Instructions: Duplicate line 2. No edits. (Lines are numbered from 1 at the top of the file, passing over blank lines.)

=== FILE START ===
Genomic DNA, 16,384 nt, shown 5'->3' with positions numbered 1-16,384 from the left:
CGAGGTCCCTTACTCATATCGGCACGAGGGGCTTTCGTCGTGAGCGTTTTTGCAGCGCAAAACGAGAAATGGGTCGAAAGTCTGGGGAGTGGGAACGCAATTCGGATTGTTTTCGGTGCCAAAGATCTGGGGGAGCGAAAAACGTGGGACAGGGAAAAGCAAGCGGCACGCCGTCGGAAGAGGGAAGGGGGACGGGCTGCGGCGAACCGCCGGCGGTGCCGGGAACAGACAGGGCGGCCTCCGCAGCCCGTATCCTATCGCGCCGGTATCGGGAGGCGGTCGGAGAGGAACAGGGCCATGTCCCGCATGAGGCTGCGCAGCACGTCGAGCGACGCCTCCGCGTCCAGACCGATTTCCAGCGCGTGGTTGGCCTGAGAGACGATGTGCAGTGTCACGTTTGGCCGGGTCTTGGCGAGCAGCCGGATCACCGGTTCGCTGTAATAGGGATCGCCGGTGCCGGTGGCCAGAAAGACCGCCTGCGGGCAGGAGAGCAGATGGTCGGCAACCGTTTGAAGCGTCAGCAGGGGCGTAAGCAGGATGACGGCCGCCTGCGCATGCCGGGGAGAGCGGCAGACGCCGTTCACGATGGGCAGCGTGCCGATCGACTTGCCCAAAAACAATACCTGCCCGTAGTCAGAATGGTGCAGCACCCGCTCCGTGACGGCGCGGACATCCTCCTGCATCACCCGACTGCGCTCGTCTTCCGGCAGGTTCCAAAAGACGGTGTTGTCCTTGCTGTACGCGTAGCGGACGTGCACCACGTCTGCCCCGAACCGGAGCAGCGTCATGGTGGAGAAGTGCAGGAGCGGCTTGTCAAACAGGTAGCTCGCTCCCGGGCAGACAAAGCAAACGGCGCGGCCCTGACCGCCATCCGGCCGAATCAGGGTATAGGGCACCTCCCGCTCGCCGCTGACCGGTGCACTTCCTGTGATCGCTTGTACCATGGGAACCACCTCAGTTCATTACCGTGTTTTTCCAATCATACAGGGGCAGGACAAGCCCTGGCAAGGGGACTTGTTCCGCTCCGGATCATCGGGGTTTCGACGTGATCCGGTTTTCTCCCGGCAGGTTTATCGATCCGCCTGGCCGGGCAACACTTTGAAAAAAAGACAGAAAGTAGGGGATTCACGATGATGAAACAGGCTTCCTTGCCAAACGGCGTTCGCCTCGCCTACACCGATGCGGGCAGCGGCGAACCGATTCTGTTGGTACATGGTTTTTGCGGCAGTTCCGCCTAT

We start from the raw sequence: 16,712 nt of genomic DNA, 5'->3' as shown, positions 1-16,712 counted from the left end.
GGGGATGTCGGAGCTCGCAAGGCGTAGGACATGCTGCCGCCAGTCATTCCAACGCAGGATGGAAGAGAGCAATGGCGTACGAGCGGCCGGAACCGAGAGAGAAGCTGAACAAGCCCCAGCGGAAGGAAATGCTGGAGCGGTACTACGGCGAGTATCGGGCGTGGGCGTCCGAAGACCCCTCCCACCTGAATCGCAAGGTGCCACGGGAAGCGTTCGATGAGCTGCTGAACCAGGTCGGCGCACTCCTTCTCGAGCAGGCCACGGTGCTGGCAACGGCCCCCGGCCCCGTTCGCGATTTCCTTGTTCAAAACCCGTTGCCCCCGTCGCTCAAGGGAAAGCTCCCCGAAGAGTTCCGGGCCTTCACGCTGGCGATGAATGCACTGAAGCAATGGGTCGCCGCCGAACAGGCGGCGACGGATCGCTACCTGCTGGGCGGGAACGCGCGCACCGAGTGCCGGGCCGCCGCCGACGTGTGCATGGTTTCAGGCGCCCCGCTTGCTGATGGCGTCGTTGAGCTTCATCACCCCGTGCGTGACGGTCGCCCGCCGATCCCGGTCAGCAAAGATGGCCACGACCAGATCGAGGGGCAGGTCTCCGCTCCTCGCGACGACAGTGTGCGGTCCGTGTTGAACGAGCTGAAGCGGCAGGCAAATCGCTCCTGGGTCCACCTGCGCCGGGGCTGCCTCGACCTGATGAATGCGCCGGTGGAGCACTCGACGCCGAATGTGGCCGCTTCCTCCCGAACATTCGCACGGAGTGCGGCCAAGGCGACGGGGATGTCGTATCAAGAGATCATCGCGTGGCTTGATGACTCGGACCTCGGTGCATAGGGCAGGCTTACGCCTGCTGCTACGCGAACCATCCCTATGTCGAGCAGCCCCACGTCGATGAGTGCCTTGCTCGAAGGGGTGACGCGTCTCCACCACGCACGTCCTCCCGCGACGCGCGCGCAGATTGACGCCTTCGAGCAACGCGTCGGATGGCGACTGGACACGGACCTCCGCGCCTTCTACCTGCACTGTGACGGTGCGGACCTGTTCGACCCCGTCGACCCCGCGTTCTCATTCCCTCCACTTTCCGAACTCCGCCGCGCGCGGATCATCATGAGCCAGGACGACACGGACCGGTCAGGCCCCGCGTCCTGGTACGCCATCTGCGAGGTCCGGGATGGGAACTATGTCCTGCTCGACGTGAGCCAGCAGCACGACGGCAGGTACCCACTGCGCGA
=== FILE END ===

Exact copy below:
CGAGGTCCCTTACTCATATCGGCACGAGGGGCTTTCGTCGTGAGCGTTTTTGCAGCGCAAAACGAGAAATGGGTCGAAAGTCTGGGGAGTGGGAACGCAATTCGGATTGTTTTCGGTGCCAAAGATCTGGGGGAGCGAAAAACGTGGGACAGGGAAAAGCAAGCGGCACGCCGTCGGAAGAGGGAAGGGGGACGGGCTGCGGCGAACCGCCGGCGGTGCCGGGAACAGACAGGGCGGCCTCCGCAGCCCGTATCCTATCGCGCCGGTATCGGGAGGCGGTCGGAGAGGAACAGGGCCATGTCCCGCATGAGGCTGCGCAGCACGTCGAGCGACGCCTCCGCGTCCAGACCGATTTCCAGCGCGTGGTTGGCCTGAGAGACGATGTGCAGTGTCACGTTTGGCCGGGTCTTGGCGAGCAGCCGGATCACCGGTTCGCTGTAATAGGGATCGCCGGTGCCGGTGGCCAGAAAGACCGCCTGCGGGCAGGAGAGCAGATGGTCGGCAACCGTTTGAAGCGTCAGCAGGGGCGTAAGCAGGATGACGGCCGCCTGCGCATGCCGGGGAGAGCGGCAGACGCCGTTCACGATGGGCAGCGTGCCGATCGACTTGCCCAAAAACAATACCTGCCCGTAGTCAGAATGGTGCAGCACCCGCTCCGTGACGGCGCGGACATCCTCCTGCATCACCCGACTGCGCTCGTCTTCCGGCAGGTTCCAAAAGACGGTGTTGTCCTTGCTGTACGCGTAGCGGACGTGCACCACGTCTGCCCCGAACCGGAGCAGCGTCATGGTGGAGAAGTGCAGGAGCGGCTTGTCAAACAGGTAGCTCGCTCCCGGGCAGACAAAGCAAACGGCGCGGCCCTGACCGCCATCCGGCCGAATCAGGGTATAGGGCACCTCCCGCTCGCCGCTGACCGGTGCACTTCCTGTGATCGCTTGTACCATGGGAACCACCTCAGTTCATTACCGTGTTTTTCCAATCATACAGGGGCAGGACAAGCCCTGGCAAGGGGACTTGTTCCGCTCCGGATCATCGGGGTTTCGACGTGATCCGGTTTTCTCCCGGCAGGTTTATCGATCCGCCTGGCCGGGCAACACTTTGAAAAAAAGACAGAAAGTAGGGGATTCACGATGATGAAACAGGCTTCCTTGCCAAACGGCGTTCGCCTCGCCTACACCGATGCGGGCAGCGGCGAACCGATTCTGTTGGTACATGGTTTTTGCGGCAGTTCCGCCTAT